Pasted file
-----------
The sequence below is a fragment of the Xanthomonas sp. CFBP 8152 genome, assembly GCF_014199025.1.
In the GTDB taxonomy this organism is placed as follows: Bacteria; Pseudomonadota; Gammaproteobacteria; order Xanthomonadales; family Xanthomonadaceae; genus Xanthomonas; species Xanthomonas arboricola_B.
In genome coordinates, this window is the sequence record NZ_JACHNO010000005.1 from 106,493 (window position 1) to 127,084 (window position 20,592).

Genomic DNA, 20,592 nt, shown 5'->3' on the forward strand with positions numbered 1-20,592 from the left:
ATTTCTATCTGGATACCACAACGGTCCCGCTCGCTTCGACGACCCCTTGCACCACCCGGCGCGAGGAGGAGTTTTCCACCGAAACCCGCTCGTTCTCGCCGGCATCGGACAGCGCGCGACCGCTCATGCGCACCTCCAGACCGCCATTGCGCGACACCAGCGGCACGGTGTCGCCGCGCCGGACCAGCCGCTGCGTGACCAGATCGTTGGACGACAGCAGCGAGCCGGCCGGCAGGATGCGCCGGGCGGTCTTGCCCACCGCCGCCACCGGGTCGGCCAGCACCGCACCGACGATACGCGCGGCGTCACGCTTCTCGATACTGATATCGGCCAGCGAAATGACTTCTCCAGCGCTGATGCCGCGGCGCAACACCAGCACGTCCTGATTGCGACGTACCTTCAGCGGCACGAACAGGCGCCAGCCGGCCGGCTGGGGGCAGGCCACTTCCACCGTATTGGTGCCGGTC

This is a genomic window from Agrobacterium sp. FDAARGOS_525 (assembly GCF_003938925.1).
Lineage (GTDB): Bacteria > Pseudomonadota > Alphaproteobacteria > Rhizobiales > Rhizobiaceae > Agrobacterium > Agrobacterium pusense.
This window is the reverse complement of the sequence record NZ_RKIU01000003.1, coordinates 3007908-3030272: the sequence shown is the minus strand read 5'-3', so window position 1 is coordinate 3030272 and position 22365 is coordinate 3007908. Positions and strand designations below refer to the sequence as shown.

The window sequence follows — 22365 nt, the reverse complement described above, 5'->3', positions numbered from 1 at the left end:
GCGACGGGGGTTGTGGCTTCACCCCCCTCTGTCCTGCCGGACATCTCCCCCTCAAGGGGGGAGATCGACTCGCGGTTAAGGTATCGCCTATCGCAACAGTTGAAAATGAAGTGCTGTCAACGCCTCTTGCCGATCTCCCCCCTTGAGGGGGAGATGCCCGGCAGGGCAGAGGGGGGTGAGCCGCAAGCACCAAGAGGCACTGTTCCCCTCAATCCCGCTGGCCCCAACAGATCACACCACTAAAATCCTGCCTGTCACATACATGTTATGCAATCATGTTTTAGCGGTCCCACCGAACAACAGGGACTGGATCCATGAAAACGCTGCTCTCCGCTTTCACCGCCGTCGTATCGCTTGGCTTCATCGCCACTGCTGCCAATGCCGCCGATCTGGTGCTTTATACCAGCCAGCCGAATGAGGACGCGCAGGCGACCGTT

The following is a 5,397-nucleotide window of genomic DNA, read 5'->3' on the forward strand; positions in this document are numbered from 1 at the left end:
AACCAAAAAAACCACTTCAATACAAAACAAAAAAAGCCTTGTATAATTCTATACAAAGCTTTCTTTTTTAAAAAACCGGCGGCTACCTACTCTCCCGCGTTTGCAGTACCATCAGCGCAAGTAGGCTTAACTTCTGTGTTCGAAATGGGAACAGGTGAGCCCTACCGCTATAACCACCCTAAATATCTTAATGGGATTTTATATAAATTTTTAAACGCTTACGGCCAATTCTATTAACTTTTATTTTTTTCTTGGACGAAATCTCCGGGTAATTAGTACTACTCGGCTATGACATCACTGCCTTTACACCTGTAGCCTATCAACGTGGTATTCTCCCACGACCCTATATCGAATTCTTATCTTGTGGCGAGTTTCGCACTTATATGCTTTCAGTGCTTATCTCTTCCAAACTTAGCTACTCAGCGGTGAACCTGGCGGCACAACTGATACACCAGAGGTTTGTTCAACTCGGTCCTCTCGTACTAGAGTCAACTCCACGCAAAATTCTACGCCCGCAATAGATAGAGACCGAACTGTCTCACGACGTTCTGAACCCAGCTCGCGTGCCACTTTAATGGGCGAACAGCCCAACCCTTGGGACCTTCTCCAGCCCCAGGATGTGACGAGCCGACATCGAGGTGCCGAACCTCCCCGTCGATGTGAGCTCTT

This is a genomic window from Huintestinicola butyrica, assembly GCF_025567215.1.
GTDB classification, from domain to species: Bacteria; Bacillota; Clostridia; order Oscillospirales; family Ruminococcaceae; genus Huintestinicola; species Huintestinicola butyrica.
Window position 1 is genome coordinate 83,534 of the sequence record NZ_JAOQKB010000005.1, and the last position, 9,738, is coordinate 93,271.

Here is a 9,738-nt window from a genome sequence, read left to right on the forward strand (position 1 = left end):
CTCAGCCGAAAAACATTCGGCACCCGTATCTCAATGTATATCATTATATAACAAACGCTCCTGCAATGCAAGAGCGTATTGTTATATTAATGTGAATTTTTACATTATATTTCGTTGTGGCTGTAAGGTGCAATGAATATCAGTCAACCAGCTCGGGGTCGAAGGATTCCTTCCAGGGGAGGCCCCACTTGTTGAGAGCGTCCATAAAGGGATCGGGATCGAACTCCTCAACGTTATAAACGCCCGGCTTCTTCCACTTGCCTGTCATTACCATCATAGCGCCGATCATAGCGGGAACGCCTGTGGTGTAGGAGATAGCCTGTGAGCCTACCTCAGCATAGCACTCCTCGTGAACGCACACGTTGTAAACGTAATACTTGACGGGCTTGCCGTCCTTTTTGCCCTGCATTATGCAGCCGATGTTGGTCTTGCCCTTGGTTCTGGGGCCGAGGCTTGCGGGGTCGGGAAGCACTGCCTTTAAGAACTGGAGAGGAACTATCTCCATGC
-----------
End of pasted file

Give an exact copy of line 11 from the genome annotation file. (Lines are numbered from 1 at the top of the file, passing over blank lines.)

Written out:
The following is a 5,397-nucleotide window of genomic DNA, read 5'->3' on the forward strand; positions in this document are numbered from 1 at the left end: